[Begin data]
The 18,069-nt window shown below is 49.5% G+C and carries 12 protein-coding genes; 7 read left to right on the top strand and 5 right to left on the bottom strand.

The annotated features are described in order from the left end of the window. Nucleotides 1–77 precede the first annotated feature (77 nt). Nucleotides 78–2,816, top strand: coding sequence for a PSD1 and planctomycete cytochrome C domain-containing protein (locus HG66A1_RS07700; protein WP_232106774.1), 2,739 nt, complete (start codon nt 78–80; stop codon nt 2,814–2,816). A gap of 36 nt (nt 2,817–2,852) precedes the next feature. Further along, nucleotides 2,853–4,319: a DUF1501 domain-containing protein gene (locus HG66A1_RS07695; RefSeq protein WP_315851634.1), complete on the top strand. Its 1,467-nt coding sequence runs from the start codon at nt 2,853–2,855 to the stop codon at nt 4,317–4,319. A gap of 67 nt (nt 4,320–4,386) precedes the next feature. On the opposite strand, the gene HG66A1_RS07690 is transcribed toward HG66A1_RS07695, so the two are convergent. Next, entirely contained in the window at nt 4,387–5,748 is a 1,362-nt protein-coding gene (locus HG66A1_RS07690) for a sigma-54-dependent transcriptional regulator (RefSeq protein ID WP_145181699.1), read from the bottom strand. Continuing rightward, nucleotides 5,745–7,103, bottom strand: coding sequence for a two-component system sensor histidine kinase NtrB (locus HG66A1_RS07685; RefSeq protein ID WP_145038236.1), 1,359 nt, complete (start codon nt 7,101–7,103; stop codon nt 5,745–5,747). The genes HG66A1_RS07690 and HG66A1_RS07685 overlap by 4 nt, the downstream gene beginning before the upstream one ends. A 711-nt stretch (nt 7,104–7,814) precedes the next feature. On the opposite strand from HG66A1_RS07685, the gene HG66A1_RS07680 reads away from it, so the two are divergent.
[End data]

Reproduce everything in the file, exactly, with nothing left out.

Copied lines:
The 18,069-nt window shown below is 49.5% G+C and carries 12 protein-coding genes; 7 read left to right on the top strand and 5 right to left on the bottom strand.

The annotated features are described in order from the left end of the window. Nucleotides 1–77 precede the first annotated feature (77 nt). Nucleotides 78–2,816, top strand: coding sequence for a PSD1 and planctomycete cytochrome C domain-containing protein (locus HG66A1_RS07700; protein WP_232106774.1), 2,739 nt, complete (start codon nt 78–80; stop codon nt 2,814–2,816). A gap of 36 nt (nt 2,817–2,852) precedes the next feature. Further along, nucleotides 2,853–4,319: a DUF1501 domain-containing protein gene (locus HG66A1_RS07695; RefSeq protein WP_315851634.1), complete on the top strand. Its 1,467-nt coding sequence runs from the start codon at nt 2,853–2,855 to the stop codon at nt 4,317–4,319. A gap of 67 nt (nt 4,320–4,386) precedes the next feature. On the opposite strand, the gene HG66A1_RS07690 is transcribed toward HG66A1_RS07695, so the two are convergent. Next, entirely contained in the window at nt 4,387–5,748 is a 1,362-nt protein-coding gene (locus HG66A1_RS07690) for a sigma-54-dependent transcriptional regulator (RefSeq protein ID WP_145181699.1), read from the bottom strand. Continuing rightward, nucleotides 5,745–7,103, bottom strand: coding sequence for a two-component system sensor histidine kinase NtrB (locus HG66A1_RS07685; RefSeq protein ID WP_145038236.1), 1,359 nt, complete (start codon nt 7,101–7,103; stop codon nt 5,745–5,747). The genes HG66A1_RS07690 and HG66A1_RS07685 overlap by 4 nt, the downstream gene beginning before the upstream one ends. A 711-nt stretch (nt 7,104–7,814) precedes the next feature. On the opposite strand from HG66A1_RS07685, the gene HG66A1_RS07680 reads away from it, so the two are divergent.